More than 3.5 billion people around the world use Facebook, Instagram, Messenger, and WhatsApp to communicate with friends and family, distribute political messaging, and expand their businesses through advertising and outreach. When the shutdown happened on Monday, businesses were cut off from customers, and some Facebook employees were locked out of their offices. Mark Donnelly, a start-up founder of a clothing line in Ireland that uses Facebook and Instagram to reach customers, said this, “We lost thousands in sales. Missing out on five hours of sales could be the difference between paying the electric bill or rent for the month.” According to several reports, founder and CEO Mark Zuckerberg took a hefty financial hit on Monday, losing some $6 billion in one day.
Was there a cost to you personally, did you discover on Monday that you waste too much time on social media, did you fill this time with other productive uses of the minutes you got back—or did you even notice?
Who Should Take Responsibility?
Pastor and educator Voddie Bauchum has said, “I don’t write the mail. I just deliver it.”
One study that Frances shared reveals that 13.5% of teenage girls say that Instagram makes thoughts of suicide worse; and 17% of teen girls say that Instagram makes eating disorders worse. There is no doubt that this app has a very strong link in contributing to lower self-esteem of many teenage girls across the globe. Ms. Haugen testified in Congress on Tuesday of this week about Facebook’s impact on young users. She contends, “Facebook prioritizes profits over safety.”
Virginia summarizes, “I am a mother of two young children. Honestly, I am surprised by the crackdown on Facebook because I find YouTube a much bigger problem: make one tiny spelling error and your child or teen might find themselves staring at horrific or damaging images that cannot be unseen. If I leave the YouTube app on my smart TV and my kids wake up early and start watching anything without me, I’m going to turn it off, and not send YouTube an angry email about their content. The issue for me is that it’s not up to Instagram or Facebook to make changes. Facebook and its entities certainly have an obligation to follow the law. Unfortunately, the law in the technological world does not seem to keep up with the advancements. Congress can enact laws for stricter regulation on social media. But ultimately, it is our responsibility to put guardrails in place to keep ourselves and our children safe. We are to guard our eyes, our bank accounts, and our families.”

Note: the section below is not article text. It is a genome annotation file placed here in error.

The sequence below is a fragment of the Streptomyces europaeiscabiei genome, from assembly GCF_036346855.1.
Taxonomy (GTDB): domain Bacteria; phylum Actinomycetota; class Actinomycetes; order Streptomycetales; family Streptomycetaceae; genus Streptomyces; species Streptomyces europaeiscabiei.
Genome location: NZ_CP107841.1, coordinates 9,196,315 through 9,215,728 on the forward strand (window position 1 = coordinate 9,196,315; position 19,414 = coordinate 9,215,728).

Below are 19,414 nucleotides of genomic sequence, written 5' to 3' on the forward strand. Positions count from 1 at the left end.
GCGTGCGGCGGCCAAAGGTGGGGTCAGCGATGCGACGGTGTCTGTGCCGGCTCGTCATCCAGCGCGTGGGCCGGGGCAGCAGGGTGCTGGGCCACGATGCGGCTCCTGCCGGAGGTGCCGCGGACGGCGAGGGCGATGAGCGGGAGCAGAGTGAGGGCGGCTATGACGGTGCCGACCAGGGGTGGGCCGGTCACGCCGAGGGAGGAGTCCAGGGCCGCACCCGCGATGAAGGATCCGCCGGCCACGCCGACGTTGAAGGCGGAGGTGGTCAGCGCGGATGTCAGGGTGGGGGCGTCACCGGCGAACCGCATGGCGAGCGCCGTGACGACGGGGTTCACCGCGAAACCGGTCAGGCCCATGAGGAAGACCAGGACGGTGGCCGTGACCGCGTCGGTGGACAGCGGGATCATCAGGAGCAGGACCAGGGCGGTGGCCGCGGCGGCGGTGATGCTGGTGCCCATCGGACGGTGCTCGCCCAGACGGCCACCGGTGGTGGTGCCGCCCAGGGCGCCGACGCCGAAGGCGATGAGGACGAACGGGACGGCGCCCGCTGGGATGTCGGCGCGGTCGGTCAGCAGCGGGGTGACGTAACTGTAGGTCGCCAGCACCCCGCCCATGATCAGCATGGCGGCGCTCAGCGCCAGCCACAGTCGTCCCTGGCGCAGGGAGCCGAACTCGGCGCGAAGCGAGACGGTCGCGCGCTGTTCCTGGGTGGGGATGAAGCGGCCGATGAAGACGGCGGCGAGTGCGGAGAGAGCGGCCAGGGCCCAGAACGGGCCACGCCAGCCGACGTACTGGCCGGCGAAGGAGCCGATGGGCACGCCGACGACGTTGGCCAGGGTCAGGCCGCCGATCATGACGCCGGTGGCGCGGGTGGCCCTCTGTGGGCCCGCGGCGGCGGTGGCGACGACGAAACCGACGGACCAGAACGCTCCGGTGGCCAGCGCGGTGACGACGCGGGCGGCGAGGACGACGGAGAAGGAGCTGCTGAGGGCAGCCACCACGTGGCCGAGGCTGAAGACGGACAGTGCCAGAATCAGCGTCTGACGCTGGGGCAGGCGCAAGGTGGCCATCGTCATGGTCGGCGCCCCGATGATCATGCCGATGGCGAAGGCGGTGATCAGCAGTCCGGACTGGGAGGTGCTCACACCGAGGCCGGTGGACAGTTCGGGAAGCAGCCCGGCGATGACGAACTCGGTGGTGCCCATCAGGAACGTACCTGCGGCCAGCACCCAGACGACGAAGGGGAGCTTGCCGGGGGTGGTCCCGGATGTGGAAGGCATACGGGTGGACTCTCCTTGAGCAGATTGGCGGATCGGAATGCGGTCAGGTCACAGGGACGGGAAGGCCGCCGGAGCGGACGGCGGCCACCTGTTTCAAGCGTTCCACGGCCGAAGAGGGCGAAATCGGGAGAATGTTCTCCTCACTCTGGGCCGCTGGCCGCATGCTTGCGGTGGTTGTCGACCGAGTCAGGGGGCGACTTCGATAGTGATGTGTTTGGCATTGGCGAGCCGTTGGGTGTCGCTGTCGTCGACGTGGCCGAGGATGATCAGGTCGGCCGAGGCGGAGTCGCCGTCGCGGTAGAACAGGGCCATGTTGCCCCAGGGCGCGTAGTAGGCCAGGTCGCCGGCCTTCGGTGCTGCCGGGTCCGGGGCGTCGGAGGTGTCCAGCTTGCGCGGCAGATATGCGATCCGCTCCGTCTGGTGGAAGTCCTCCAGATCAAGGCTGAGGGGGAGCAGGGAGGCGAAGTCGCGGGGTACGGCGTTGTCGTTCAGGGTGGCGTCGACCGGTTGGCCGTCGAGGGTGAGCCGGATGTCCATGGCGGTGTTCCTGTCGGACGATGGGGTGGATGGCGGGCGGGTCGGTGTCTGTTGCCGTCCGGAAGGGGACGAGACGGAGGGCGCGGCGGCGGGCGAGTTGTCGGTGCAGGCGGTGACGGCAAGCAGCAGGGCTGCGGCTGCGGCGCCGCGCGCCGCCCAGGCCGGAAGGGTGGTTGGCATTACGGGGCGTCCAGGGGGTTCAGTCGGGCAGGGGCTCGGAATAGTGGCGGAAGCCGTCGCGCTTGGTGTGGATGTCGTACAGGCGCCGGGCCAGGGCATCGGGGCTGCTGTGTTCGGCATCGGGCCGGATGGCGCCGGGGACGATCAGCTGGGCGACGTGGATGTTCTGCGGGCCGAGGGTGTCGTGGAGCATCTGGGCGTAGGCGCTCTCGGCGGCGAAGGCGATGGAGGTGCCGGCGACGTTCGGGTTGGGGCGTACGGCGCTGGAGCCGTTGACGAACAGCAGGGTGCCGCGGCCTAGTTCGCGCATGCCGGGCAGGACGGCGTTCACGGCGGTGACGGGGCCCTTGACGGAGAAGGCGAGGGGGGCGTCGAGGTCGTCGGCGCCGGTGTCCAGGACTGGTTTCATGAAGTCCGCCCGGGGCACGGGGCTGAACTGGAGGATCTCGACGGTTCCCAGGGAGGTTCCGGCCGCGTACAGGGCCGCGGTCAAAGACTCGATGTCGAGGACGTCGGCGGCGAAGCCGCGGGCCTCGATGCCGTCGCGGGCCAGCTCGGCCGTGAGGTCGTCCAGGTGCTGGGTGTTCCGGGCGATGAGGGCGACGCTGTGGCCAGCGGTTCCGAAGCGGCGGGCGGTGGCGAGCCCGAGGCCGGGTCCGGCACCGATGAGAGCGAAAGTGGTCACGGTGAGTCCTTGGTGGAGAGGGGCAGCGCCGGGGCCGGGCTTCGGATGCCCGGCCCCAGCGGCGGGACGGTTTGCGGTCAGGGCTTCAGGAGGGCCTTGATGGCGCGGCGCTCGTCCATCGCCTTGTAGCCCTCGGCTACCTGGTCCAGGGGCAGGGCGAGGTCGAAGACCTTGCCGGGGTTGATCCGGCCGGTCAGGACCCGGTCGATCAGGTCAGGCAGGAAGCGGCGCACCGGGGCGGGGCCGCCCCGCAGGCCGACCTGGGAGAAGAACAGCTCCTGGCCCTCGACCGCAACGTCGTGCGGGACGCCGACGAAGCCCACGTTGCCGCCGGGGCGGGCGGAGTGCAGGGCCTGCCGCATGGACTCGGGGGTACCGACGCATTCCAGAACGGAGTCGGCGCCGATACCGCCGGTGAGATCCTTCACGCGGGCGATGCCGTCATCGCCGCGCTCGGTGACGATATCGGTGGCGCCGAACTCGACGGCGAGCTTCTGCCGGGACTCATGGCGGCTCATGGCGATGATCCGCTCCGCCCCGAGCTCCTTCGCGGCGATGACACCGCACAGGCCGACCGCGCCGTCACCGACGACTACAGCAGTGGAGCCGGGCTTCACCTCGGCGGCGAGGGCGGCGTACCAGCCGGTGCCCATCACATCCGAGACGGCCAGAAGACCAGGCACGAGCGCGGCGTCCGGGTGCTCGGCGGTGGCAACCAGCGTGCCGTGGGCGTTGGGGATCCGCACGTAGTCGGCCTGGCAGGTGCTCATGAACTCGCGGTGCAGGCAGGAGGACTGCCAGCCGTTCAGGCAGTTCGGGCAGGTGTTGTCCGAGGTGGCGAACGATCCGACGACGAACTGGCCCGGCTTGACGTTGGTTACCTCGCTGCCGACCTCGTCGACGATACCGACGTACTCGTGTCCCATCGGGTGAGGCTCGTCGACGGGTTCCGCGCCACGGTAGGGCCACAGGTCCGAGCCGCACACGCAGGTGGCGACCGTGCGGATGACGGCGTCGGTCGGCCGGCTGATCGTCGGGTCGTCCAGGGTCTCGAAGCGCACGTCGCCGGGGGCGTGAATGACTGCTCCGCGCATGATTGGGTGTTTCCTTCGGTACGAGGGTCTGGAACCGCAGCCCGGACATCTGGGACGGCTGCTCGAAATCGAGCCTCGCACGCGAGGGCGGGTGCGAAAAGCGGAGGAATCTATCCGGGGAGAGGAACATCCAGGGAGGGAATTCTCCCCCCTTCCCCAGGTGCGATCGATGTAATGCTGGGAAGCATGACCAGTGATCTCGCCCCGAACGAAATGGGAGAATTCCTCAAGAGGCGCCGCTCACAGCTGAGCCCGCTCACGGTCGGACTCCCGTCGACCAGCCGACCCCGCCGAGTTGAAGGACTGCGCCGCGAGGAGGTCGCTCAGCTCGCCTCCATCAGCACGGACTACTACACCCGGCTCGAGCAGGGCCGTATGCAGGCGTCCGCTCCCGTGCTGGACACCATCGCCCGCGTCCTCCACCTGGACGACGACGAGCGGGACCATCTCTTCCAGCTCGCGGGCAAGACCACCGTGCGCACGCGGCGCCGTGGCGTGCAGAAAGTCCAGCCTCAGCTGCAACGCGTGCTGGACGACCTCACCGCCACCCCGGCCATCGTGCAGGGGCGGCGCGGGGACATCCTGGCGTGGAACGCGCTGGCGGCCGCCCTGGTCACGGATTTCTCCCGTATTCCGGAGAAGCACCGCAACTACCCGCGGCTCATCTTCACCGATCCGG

“Turn my eyes from looking at worthless things; and give me life in your ways” (Psalm 119:37, ESV).
“Guard your heart above all else, for it determines the course of your life” (Proverbs 4:23, NLT).
There was a huge lesson for all of us this past week. It’s up to individuals and parents, not a business, to protect ourselves and our families. Don’t allow a business to be solely dependent for profitability on Facebook or any other digital platform. And, perhaps the biggest takeaway is this: Our validation should not come from faulty humans, but from a flawless God.
Virginia Forste is a former elementary teacher. She is excited to be involved in the Moms’ Group at Christ’s Church in Mason, Ohio.